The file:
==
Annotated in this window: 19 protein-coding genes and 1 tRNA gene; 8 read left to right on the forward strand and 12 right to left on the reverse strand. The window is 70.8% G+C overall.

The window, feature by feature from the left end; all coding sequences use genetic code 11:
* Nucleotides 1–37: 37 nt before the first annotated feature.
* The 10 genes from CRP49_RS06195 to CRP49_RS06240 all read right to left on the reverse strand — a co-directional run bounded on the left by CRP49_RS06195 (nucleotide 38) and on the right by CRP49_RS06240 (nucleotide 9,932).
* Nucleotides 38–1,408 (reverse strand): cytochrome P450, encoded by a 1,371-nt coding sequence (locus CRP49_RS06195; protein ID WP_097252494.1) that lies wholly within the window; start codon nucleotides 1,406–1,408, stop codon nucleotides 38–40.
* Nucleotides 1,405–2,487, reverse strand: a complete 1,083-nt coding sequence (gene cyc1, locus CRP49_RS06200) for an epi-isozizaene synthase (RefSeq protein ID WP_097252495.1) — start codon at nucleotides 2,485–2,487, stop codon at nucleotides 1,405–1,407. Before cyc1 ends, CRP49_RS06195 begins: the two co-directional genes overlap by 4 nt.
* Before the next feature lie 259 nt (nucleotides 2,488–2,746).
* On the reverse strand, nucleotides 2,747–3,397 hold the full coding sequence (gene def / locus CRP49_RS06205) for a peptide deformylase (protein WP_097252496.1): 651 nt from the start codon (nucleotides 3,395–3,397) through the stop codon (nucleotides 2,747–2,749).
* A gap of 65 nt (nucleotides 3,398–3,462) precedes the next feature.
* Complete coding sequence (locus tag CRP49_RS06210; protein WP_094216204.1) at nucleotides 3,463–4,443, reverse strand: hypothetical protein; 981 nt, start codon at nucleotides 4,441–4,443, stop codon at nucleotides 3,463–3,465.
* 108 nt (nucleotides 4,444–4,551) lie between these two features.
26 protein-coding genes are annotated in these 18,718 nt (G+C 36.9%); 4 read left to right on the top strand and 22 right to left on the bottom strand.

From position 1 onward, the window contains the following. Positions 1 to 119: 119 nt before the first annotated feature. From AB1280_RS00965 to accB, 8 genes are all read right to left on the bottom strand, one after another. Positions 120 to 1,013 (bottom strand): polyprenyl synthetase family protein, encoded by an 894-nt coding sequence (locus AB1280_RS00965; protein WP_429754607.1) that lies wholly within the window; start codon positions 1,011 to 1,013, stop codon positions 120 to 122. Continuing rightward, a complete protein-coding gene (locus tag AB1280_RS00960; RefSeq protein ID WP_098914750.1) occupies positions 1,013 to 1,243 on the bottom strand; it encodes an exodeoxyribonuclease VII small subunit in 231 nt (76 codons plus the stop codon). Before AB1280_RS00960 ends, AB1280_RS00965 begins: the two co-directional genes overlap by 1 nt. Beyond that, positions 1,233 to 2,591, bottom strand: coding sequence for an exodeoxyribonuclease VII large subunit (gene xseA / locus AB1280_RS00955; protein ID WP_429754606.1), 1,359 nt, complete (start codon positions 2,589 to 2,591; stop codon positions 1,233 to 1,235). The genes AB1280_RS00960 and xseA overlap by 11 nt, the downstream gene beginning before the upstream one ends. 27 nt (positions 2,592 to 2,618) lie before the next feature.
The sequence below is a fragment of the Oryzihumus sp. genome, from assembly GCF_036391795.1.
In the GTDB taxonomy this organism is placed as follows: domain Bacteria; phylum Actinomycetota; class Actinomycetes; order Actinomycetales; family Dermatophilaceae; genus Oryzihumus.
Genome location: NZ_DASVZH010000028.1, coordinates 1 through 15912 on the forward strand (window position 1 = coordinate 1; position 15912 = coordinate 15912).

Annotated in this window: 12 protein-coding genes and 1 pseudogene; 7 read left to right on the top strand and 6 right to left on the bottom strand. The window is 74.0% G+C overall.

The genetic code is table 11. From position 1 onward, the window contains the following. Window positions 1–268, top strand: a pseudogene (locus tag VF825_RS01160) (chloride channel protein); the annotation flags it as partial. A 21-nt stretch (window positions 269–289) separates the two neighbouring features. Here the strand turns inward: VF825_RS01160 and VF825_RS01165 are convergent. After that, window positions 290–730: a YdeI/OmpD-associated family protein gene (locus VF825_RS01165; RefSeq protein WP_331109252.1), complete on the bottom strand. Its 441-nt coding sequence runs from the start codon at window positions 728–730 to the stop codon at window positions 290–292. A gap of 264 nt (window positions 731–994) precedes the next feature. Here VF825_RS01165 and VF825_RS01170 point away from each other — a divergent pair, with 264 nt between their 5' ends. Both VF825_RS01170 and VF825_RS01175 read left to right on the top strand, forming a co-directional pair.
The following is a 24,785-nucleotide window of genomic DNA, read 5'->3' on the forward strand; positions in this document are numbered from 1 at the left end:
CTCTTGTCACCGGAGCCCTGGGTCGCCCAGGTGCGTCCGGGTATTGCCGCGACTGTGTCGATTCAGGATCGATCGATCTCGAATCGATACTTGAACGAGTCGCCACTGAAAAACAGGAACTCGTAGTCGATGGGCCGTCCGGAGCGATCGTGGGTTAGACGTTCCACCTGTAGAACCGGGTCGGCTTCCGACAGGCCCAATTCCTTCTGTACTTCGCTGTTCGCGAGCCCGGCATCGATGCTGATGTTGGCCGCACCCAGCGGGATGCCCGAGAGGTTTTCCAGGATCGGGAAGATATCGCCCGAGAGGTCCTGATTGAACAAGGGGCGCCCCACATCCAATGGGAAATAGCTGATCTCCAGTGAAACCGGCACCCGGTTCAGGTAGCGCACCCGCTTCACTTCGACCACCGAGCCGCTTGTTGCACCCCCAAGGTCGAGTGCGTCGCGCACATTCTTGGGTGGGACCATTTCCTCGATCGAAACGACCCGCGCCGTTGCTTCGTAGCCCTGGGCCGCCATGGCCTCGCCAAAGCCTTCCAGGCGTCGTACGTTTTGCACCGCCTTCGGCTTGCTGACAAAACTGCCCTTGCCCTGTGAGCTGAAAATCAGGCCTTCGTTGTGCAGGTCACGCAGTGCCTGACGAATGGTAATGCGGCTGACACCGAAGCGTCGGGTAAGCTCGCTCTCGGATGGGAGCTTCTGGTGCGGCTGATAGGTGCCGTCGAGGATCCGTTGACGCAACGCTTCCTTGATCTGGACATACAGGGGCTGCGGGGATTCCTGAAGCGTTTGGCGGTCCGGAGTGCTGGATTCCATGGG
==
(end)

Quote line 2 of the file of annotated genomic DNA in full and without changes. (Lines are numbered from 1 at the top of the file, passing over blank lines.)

The window, feature by feature from the left end; all coding sequences use genetic code 11: